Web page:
Michigan will be framed as an underdog when it faces Colorado State in the first round of the NCAA Tournament on Thursday. Make no mistake though, the Wolverines are not your typical 11-seed.
Erratic play sent Michigan (17-14) to the edge of the bubble. The Wolverines struggled to find consistency while navigating one of the nation's toughest schedules. Still, the Wolverines are a team that traditionally turns it on in March. Michigan has reached six straight NCAA Tournaments and has advanced to the Sweet 16 or further six times dating back to 2013. Michigan is a team that can score and rebound in bunches but is porous on defense.
The Rams (25-5) are the highest-seeded Mountain West Conference team in the field of 68. Colorado State earned its highest seed in school history and is in the NCAA Tournament for the first time since 2013 after compiling its third straight 20-win season under head coach Niko Medved. There is some question of how much the Rams have been tested since the bulk of their Quad 1 and Quad 2 wins have come against other Mountain West teams. Colorado State is efficient on offense and plays at a deliberate pace. Defensively, the Rams are good at forcing turnovers.
Michigan leads the all-time series 2-1. Colorado State earned a 70-66 overtime victory over the Wolverines in the most recent meeting in 2002.
South Region: No. 11 Michigan Wolverines (17-14) vs. No. 6 Colorado State Rams (25-5)
Time: Thursday, March 17 at 12:15 p.m. ET
Where: Gainbridge Fieldhouse (Indianapolis)
Spread: Michigan -2.5
Keys for Michigan
One thing the Wolverines do well is give themselves second chances on possessions. They average 10.0 offensive rebounds per game. They also limit second chances, ranking in the top 50 nationally in percentage of offensive rebounds allowed. Against a team like Colorado State, getting a few extra possessions can be crucial. The Rams don't like to speed it up and keeping the ball out of their hands will create extra pressure on whatever possessions they get.
Hunter Dickinson is the engine that makes the Wolverines go. Few teams can combat his size and length around the basket and Colorado State will be no exception. Dickinson, a 7-foot-1 center, was a second-team All-Big Ten selection. He leads Michigan in scoring and rebounding for a second consecutive season, averaging 18.3 points and 8.3 rebounds per contest. Eli Brooks, DeVante' Jones, and Caleb Houston are all true scoring threats on the wing, although Jones won't play because he's in concussion protocol after taking an elbow to the face in practice during the Big Ten Tournament. But the Wolverines' bread and butter is feeding the ball to Dickinson in the post. Exploiting the mismatch he presents will be critical to Michigan's success.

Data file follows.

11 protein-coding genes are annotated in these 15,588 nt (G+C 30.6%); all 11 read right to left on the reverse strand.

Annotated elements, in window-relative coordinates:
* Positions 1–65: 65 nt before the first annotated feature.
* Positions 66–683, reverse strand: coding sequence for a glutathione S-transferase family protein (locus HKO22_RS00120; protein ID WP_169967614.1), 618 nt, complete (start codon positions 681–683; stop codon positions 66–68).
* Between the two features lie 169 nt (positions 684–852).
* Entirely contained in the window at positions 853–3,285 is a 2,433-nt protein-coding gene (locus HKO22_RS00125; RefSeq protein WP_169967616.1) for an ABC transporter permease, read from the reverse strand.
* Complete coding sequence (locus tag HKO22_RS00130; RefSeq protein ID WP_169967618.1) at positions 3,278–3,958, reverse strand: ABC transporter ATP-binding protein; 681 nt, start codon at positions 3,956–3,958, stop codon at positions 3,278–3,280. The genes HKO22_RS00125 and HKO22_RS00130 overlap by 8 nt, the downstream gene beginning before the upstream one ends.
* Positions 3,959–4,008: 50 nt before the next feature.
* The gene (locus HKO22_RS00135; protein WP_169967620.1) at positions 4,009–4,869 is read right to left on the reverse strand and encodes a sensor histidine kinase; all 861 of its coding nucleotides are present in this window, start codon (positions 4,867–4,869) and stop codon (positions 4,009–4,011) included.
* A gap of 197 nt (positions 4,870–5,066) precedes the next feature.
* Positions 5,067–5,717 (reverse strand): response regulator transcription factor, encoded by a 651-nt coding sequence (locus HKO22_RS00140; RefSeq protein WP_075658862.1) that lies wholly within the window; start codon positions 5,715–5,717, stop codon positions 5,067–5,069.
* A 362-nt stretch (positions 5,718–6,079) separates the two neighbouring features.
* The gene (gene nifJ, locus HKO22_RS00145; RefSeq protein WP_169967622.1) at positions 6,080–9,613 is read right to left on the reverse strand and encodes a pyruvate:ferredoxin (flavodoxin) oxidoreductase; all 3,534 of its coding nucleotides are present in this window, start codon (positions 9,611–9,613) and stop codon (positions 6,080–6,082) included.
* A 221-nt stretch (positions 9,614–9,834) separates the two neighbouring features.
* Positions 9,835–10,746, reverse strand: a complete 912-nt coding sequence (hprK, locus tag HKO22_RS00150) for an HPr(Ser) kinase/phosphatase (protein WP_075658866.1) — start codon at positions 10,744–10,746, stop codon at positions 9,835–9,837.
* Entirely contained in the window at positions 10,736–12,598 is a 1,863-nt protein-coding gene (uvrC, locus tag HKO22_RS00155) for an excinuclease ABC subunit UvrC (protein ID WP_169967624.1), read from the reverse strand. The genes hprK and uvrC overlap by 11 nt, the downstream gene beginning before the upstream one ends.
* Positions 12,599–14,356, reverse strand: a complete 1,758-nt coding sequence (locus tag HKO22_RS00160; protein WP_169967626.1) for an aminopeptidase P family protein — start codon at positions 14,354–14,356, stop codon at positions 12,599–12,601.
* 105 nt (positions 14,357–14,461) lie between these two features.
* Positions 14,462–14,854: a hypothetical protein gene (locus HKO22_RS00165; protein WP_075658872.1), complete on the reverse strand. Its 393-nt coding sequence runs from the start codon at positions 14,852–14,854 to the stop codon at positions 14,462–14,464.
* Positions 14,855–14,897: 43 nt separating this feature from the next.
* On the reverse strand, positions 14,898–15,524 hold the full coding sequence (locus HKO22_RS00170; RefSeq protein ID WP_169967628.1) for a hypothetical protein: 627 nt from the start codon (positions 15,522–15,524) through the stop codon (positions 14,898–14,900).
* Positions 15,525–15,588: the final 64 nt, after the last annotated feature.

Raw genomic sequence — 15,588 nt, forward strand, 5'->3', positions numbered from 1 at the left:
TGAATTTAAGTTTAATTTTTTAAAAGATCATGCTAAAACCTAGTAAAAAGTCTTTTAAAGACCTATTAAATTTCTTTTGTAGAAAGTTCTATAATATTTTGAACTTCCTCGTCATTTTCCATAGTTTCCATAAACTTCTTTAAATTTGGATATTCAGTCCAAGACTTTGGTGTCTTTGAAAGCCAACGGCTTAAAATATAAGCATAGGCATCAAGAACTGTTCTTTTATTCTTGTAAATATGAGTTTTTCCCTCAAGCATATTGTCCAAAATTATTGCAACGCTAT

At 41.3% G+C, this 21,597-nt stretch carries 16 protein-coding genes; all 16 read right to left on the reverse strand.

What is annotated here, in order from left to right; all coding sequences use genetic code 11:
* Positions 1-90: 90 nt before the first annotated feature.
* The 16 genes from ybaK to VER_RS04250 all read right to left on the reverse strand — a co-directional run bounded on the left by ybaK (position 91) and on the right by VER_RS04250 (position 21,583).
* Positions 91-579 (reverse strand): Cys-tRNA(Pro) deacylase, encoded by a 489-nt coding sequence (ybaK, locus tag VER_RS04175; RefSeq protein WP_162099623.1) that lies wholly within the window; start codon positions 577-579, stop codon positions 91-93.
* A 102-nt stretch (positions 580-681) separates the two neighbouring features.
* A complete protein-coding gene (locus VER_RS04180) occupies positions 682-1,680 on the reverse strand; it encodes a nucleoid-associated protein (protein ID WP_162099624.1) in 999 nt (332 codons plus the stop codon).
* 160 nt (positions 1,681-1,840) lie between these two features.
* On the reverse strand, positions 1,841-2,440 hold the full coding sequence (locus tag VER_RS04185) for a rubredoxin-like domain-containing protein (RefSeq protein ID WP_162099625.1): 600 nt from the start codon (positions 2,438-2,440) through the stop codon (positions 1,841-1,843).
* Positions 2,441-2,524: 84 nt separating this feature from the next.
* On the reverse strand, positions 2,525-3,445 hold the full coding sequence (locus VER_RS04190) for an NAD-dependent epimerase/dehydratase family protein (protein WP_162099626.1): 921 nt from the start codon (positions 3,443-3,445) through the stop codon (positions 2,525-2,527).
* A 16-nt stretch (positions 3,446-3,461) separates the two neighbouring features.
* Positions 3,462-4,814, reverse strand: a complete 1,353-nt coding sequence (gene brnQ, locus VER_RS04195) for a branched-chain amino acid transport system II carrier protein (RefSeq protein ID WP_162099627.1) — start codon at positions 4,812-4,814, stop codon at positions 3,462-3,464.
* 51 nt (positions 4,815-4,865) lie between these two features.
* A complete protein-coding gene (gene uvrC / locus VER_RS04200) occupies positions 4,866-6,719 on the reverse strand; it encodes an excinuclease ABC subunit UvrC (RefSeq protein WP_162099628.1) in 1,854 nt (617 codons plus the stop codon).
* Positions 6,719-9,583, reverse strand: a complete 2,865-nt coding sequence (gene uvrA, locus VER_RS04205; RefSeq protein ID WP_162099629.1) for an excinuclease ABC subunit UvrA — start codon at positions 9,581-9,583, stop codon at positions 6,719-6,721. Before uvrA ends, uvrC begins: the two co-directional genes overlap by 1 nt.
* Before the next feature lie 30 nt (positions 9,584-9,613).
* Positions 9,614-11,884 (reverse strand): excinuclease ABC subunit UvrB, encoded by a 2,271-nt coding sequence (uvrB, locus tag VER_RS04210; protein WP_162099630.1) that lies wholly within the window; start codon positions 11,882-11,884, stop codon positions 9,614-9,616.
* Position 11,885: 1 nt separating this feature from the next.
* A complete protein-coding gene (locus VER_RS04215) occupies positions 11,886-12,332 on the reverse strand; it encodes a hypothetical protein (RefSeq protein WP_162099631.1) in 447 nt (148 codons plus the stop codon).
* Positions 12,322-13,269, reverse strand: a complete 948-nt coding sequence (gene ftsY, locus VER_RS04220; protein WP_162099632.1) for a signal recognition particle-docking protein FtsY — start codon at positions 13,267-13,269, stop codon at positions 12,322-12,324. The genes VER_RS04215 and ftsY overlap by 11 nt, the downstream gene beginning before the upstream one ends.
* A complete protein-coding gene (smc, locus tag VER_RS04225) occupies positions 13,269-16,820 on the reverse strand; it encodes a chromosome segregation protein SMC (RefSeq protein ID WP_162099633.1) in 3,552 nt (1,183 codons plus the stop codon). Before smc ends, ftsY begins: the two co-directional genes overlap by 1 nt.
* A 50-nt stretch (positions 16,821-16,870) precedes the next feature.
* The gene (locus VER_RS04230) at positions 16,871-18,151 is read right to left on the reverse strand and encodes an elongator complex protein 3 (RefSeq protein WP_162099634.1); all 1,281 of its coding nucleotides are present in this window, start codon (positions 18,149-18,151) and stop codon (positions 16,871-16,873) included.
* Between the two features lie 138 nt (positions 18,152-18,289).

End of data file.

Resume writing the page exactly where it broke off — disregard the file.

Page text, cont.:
Keys for Colorado State
The Rams are not a team accustomed to making mistakes on offense. They limit turnovers and maximize possessions while averaging 73.7 points per game. Colorado State ranks in the top 20 nationally in effective field goal percentage. If the Rams are hitting shots early, opponents find it tough to stay within striking distance for more than a few minutes. Still, their methodical pace means they're not a team built to rally from a large deficit. Colorado State needs to start fast on offense. Crash the boards and hit from the perimeter early to counteract Michigan's size advantage around the paint.
David Roddy is an NBA prospect who is the cornerstone of this Rams' team. Roddy will be a primary focus of Michigan's defensive game plan. It's crucial to get Roddy thoroughly involved in the offense – both scoring and passing – from the opening minutes. Roddy is an all-around talent, averaging 19.4 points, 7.6 rebounds, and 2.8 assists per game. The 6-foot-5 forward is undersized, but he isn't afraid to muscle his way around the paint. Colorado State is 17-3 this season when Roddy finishes with 17 or more points.
Michigan over Colorado State is a popular upset pick in many brackets this week. While the Wolverines sputtered down the stretch, they present a tough matchup for the Rams with their size, speed, and length. Playing in Big Ten country also will create a home-game atmosphere for Michigan. Mountain West teams traditionally struggle to win NCAA Tournament games (Wyoming came up short against Indiana in the First Four on Tuesday night) and Colorado State is unlikely to break that trend.
Prediction: Michigan 69, Colorado State 63
– Written by John Coon, who is part of the Athlon Contributor Network and a sports journalist based in Utah. Follow him on Twitter @johncoonsports.